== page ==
It’s hard to avoid the news, thanks to Twitter feeds, Facebook updates and the ubiquity of newsfeeds eager to flood your screen with both calamity and celebration. But how are all these current events affecting our psyche?
To figure out whether our increasing exposure to 24-hour news coverage — especially negative news — has an impact on our stress levels, researchers from University of Montreal recruited 60 men and women to read news stories and submit to certain stressful situations. Turns out, women are more sensitive to negative news stories than men are, and they remember the details of such events better.
For the study, the researchers divided the participants, aged 18 to 35, into four groups to read news stories. One group of men and one group of women read “neutral” news stories, about park openings or movie premieres, for example, while the other groups read negative news stories — about murders and accidents. To determine the participants’ stress levels after reading these stories, the research team took saliva samples and analyzed each for the stress hormone cortisol. The higher the level of hormone, the more stressed the participants likely were.
The study participants then completed stress-inducing tasks involving memory and intellect, and then provided a second round of saliva samples. The following day, the participants discussed the news stories they read the day before with researchers over the phone. The scientists found that although women’s stress levels didn’t rise after reading the negative news stories, the stories did make them more reactive to the stressful situations they endured afterward: women’s cortisol levels were higher after the memory and intellect tasks if they had first read negative news stories than if they read the neutral ones. Researchers didn’t see the same effect in men. What’s more, women who read stories about accidents and murders remembered more about them than did women who read “neutral” news. Again, the same phenomenon wasn’t seen among the male participants.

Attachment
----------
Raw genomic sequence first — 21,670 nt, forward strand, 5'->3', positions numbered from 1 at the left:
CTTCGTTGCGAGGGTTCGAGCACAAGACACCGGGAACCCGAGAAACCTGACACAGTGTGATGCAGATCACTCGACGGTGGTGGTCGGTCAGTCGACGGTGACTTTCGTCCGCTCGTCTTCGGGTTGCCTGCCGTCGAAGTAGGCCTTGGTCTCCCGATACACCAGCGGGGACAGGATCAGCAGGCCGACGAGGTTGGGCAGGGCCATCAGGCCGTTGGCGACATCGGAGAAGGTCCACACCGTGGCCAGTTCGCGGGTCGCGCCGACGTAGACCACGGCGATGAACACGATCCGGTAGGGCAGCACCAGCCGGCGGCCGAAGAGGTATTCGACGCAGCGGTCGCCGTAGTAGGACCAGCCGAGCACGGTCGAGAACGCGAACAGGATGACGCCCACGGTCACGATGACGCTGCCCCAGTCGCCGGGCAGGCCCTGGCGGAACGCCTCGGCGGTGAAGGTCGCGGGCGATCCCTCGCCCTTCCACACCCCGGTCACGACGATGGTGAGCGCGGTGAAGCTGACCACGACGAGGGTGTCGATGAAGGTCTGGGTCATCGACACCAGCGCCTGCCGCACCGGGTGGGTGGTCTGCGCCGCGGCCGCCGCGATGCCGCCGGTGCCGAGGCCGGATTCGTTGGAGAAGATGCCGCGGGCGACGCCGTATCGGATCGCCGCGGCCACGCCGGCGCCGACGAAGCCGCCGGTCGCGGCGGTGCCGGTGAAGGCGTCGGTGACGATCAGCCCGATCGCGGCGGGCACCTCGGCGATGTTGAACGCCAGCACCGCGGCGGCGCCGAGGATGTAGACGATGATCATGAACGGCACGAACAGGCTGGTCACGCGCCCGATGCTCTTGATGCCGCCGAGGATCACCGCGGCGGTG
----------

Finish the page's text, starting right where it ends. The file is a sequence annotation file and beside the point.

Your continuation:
“When our brain perceives a threatening situation, our bodies begin to produce stress hormones that enter the brain and may modulate memories of stressful or negative events,” Sonia Lupien, director of the Centre for Studies on Human Stress, explained in a statement. “This led us to believe that reading a negative news story should provoke the reader’s stress reaction.”
What might explain the gender difference? The researchers speculate that evolutionary factors could play a role. Women’s invested interest in the survival of their offspring may make them more sensitive to potentially threatening situations or events. “Women tend to be more empathic than men,” says lead author Marie-France Marin. “It could be that they carry the [emotional] load longer than men, which could also influence their memory.”
The authors argue that understanding and appreciating individual reactions to bad news is increasingly important in our plugged-in society. “We are consuming news more and more. With smartphones, you can always see what’s going on. Our brain is constantly detecting stressors, and more and more stress hormones get back to the brain, which can affect attention, mood and cognition,” says Marin.
For women, perhaps recognizing that they may be particularly vulnerable to news-related stress could help them lessen the burden by simply being mindful of the potential effect of mass media, or by engaging in coping mechanisms like meditation and exercise.
The study was published in the journal PLoS One.